Brazen age


Also found in: Encyclopedia.
(Myth.) The age of war and lawlessness which succeeded the silver age.
(Archæol.) See under Bronze.

See also: Brazen, Brazen

References in periodicals archive ?
Rather than trying to make a character like Hercules believable to an early modern audience, Heywood makes it virtually impossible for spectators to identify with him, and thus they are better able to reflect upon historical change and assess the different value systems underwriting the brazen age and their own.
17) Heywood, The Brazen Age (London: Nicholas Oakes, 1613), L3v.
The Silver Age was the great flying piece, and The Brazen Age has the largest number of original properties, mainly pasteboard monsters.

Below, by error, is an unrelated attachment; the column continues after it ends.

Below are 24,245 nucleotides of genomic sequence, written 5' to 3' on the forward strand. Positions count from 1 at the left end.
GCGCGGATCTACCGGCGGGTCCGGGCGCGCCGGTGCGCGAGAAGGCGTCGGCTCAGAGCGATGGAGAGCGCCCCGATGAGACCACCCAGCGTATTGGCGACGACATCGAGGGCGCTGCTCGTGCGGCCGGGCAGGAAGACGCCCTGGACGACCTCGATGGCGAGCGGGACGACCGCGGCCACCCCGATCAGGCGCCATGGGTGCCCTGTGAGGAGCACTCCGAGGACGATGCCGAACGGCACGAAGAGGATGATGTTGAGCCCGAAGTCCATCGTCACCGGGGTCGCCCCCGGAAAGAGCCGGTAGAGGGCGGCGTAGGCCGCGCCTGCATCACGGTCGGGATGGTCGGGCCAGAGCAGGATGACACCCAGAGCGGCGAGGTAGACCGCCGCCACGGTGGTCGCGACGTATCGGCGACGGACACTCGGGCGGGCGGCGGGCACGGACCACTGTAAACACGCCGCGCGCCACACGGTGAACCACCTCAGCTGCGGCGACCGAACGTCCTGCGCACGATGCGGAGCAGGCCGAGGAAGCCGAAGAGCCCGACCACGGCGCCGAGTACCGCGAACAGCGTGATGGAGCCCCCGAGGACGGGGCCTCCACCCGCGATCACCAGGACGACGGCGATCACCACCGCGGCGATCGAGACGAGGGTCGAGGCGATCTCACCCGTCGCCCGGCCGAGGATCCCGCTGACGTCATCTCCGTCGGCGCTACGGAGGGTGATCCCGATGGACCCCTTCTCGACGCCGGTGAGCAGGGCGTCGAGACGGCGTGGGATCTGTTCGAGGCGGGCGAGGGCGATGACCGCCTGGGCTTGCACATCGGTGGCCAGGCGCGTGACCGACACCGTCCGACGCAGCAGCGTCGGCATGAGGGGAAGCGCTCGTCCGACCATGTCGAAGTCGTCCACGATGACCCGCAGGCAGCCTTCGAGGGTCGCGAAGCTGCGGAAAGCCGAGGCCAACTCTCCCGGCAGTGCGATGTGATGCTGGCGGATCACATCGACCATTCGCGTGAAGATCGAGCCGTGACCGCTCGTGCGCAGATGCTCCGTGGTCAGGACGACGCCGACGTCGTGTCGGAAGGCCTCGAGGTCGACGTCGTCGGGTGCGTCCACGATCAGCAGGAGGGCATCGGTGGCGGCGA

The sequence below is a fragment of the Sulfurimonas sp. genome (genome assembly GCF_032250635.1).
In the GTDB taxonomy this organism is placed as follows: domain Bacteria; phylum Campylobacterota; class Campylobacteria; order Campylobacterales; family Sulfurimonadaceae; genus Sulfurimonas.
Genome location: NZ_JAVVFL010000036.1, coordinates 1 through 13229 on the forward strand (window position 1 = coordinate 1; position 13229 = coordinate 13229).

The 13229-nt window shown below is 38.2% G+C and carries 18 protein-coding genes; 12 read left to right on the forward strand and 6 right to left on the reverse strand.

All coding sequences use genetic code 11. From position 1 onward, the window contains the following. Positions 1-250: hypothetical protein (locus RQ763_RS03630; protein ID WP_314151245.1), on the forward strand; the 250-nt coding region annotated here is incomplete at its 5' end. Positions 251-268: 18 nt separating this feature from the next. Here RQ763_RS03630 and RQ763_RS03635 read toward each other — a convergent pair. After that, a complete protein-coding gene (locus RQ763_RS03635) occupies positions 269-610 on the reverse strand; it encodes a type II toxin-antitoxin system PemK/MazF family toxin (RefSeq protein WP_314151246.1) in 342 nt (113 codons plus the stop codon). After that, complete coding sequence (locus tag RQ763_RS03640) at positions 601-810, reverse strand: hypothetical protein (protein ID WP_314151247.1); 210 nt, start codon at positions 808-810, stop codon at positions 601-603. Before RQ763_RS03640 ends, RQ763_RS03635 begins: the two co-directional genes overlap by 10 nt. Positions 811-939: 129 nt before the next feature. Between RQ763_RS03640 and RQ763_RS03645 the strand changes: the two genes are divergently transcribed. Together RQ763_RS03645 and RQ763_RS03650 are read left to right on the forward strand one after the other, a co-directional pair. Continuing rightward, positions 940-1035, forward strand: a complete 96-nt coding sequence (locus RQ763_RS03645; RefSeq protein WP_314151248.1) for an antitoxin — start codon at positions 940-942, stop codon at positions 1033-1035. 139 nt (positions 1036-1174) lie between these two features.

The huge boar's head with which Hercules entertains the centaurs in the Silver Age reappears in the Brazen Age in the Meleager story; while Cerberus's three heads and the lion's head in the Silver Age reappear as trophies in Brazen Age.
His poetry begins to turn darker, away from love and youth and towards religion and age: The Brazen Age is now when Earth is worn, Beauty grown sick, Nature corrupt and nought, Pleasure untimely dead as soon as born, Both words and kindness strangers to our thought .
The Royal King and the Loyal Subject (c1602), The English Traveller (c1624), and a series of dramatizations of classical myths: The Golden Age (c1610), The Silver Age (c1610), The Brazen Age (c1610), and The Iron Age: Parts I and II (c1610).